Food Not Harvested Could Lead To Drastic Price Increases
11:42 PM, Oct 8, 2007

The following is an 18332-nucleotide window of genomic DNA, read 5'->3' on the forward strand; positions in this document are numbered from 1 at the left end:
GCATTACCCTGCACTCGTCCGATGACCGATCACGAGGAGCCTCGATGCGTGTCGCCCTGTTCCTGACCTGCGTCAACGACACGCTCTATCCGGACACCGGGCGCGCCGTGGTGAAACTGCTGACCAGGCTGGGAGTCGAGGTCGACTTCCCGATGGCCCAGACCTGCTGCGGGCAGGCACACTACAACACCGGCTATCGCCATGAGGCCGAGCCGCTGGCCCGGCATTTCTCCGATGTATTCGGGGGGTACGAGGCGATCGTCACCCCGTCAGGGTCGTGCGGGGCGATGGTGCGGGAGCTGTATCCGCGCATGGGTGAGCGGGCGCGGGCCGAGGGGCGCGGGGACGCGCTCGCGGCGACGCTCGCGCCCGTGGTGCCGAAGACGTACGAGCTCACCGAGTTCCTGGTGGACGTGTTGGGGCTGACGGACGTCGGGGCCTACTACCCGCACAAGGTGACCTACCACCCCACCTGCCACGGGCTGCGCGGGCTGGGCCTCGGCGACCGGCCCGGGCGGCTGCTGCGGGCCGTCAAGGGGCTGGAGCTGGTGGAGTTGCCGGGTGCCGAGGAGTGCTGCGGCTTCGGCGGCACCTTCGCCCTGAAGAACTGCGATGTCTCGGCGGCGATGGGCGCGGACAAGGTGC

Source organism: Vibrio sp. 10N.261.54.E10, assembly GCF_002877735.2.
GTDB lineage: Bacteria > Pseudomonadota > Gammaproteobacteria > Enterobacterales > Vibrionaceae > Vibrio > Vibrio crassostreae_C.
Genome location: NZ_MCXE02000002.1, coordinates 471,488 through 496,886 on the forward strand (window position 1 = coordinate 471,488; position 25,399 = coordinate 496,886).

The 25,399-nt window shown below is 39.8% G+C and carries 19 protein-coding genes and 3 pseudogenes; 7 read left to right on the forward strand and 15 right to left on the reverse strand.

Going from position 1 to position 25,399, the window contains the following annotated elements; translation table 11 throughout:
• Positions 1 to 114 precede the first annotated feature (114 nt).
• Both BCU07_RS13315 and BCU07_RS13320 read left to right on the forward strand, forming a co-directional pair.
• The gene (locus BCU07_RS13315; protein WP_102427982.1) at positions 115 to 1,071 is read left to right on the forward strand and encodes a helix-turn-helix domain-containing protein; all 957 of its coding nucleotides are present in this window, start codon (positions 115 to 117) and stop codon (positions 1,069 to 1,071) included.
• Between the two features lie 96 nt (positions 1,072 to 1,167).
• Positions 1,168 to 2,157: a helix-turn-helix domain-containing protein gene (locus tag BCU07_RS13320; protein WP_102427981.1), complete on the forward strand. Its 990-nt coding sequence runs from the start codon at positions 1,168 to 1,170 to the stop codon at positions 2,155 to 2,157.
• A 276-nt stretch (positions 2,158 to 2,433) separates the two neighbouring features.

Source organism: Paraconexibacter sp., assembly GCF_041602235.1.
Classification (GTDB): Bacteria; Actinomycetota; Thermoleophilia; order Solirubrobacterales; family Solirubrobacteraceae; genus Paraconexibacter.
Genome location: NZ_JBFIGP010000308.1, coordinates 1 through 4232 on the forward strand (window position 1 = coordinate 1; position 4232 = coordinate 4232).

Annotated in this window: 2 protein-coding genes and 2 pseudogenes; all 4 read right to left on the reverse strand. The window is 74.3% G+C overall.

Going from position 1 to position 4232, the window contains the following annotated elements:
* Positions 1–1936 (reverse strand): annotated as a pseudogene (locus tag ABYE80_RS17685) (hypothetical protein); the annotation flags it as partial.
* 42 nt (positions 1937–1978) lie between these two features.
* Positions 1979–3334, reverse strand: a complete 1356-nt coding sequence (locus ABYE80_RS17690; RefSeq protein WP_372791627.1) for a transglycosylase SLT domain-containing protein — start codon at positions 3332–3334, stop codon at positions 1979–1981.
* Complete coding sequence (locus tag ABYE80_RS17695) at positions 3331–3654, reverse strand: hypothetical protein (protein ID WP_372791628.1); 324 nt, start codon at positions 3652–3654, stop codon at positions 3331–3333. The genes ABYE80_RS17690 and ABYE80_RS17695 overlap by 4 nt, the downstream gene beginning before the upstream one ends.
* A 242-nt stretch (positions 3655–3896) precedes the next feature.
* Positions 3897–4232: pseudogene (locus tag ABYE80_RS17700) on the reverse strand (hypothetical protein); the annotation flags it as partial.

While harvest season is getting under way for some crops, fewer undocumented farm workers are on the job, fearful of immigration raids and deportation.Last week representatives from the United Farm Workers met with lawmakers in Washington D.C. regarding undocumented farm workers and legislation that may fix the growing problem of labor shortages.Fewer farm workers may mean higher food costs at the grocery store."They're very, very threatened right now," said Wasco farm worker Isabel Rojas. She said workers are "almost afraid to go to work because they're afraid of getting picked up. I know up north they've been having raids already."Coast-to-coast immigration raids in recent weeks have the farm worker community buzzing.Isabel Rojas, while born and raised in the U.S., is seeing the effects of those raids firsthand.She said the company she works for, Western Horticultural Inc., is short 200 workers for the harvest next month.The worker shortage hasn't hit Kern County as hard as other parts of the state and country. In fact, the Kern County Farm Bureau has not heard of any such problems.But the state farm bureau is very concerned."This is like a time bomb just ready to go off," Luawanna Hallstrom, Labor-Chair, California Farm Bureau.The immigration raids with the combination of more stringent visa rules, which the Department of Labor told ABC News recently that they are looking at the those rules, could lead to higher prices at the grocery stand as fruit may be not be picked off some vines and trees.But the UFW is hopeful a piece of legislation that stalled in Congress this summer will solve the worker shortfall.The bill is called AgJOBS and is sponsored by Sens. Diane Feinstein, D-Calif., Ted Kennedy, D-Mass., and Larry Craig, R-Idaho. The bill has bi-partisan support but fell apart this summer on the Senate floor because of a filibuster.Last week the UFW and the agricultural industry visited the nation's capital to speak with those lawmakers about passing AgJOBS within 2007.Click for more information on AgJOBS.